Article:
Step 13: Printing
Take your stack of art card and start printing for real. I find it best to keep a your area and a dry area to prevent inky mishaps, so keep your unprinted art cards on the left, your tubes of ink and test materials on the right, and put your printed cards into a drying rack out of the way.
If your sticky pad has too much grip you may find the card bends as you peel it off, in which case put a square of paper in the middle of the pad, with your art card on top of that to lessen its grip. If you find the sticky pad doesn't have enough hold, a quick clean should restore its grip.
Step 14: Keep it Consistent
After about 20 or so prints you might notice gaps in your ink again, at which point you will need to fill in the gaps with ink again. Keep printing for as long as you like, or until you run out of cards or drying space! If you want to keep the screen to use again, you can put the screen with the ink still on into a freezer bag and store it in the freezer.
Step 15: The Next Screen
The prints that you've made should only take about 30 minutes to dry. Check that they're nearly dry, and then expose the second screen in the same way as you exposed the first. Next, add the inks as before. I've decided that I want the leaves to be more than one color, but also that I don't want to separate the inks on the screen. This means that some of the inks might bleed into the others, and some leaves might not be the color originally intended. However, in this instance, the effect is desirable.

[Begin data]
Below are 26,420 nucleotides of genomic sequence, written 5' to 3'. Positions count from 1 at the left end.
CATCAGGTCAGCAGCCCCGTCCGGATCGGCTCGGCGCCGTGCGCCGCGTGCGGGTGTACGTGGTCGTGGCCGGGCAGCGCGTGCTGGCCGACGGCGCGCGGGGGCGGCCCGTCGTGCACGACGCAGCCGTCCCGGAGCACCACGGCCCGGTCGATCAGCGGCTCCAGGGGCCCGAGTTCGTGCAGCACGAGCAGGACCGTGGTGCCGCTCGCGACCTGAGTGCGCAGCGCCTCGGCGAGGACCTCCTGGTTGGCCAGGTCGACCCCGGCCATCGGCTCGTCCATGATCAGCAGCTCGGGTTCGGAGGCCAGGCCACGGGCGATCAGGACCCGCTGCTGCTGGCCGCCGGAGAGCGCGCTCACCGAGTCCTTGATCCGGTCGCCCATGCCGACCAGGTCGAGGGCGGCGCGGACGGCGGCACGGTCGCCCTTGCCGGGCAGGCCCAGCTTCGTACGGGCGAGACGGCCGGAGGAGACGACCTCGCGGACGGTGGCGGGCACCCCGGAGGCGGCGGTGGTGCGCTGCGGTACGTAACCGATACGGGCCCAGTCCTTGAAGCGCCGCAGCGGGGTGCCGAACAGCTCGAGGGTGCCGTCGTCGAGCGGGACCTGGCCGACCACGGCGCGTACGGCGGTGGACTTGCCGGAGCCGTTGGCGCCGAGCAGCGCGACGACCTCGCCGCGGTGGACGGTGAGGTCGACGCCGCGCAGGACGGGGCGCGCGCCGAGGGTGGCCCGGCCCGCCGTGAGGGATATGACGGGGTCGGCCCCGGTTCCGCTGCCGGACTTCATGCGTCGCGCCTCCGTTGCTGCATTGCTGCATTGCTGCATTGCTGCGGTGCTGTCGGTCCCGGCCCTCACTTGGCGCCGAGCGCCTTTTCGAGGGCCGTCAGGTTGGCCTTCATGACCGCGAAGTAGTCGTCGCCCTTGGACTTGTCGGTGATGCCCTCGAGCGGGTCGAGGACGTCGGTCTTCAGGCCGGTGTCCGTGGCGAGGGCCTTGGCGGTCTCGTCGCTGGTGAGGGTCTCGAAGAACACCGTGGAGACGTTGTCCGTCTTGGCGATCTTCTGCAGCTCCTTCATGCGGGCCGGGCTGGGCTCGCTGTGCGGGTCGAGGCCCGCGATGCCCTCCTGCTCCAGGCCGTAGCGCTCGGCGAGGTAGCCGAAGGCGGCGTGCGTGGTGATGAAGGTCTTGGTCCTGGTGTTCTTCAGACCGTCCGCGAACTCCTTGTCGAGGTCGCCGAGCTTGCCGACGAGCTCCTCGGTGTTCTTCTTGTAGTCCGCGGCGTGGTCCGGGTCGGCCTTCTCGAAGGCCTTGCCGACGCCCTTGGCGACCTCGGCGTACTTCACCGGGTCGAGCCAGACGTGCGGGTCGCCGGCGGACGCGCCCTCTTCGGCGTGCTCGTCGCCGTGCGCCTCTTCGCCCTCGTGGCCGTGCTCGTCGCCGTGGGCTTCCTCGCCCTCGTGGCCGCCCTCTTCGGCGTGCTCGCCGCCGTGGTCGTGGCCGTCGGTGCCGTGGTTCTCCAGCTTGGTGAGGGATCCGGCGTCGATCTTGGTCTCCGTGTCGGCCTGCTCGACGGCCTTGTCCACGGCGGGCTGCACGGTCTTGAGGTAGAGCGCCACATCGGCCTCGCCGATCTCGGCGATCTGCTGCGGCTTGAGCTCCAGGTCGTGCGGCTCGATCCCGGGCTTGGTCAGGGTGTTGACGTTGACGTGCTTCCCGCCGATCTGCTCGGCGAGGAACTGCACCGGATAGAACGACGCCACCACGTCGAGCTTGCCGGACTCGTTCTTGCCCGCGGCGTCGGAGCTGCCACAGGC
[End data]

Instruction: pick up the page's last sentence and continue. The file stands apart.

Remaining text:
Step 16: The Second Layer
Once you're certain they're dry, take your art cards with the first image printed onto them and lay them onto the sticky pad as before. This time when you bring down the screen you'll print a second layer on top of the first and when you raise it again you get to see your completed design. Hopefully this came out just right, but if it might be slightly out of alignment.
Step 17: Registration
Some larger Print Goccos have registration tools, however if you're using a PG-5 like me you will have to rely on using your eye. If your pieces of card line up exactly with the edges of the sticky pad in the center of your Print Gocco you can use it to work out exactly how much to nudge your piece of card left, right, up or down to get the alignment exactly correct, by eye. In an image like this one, however, it doesn't matter too much how precisely the leaves land, and adds to making each print unique.
Continue printing and topping up any ink until all the cards are done. Leave them to dry for around 30 minutes, and then you have your very own edition of handmade Gocco prints.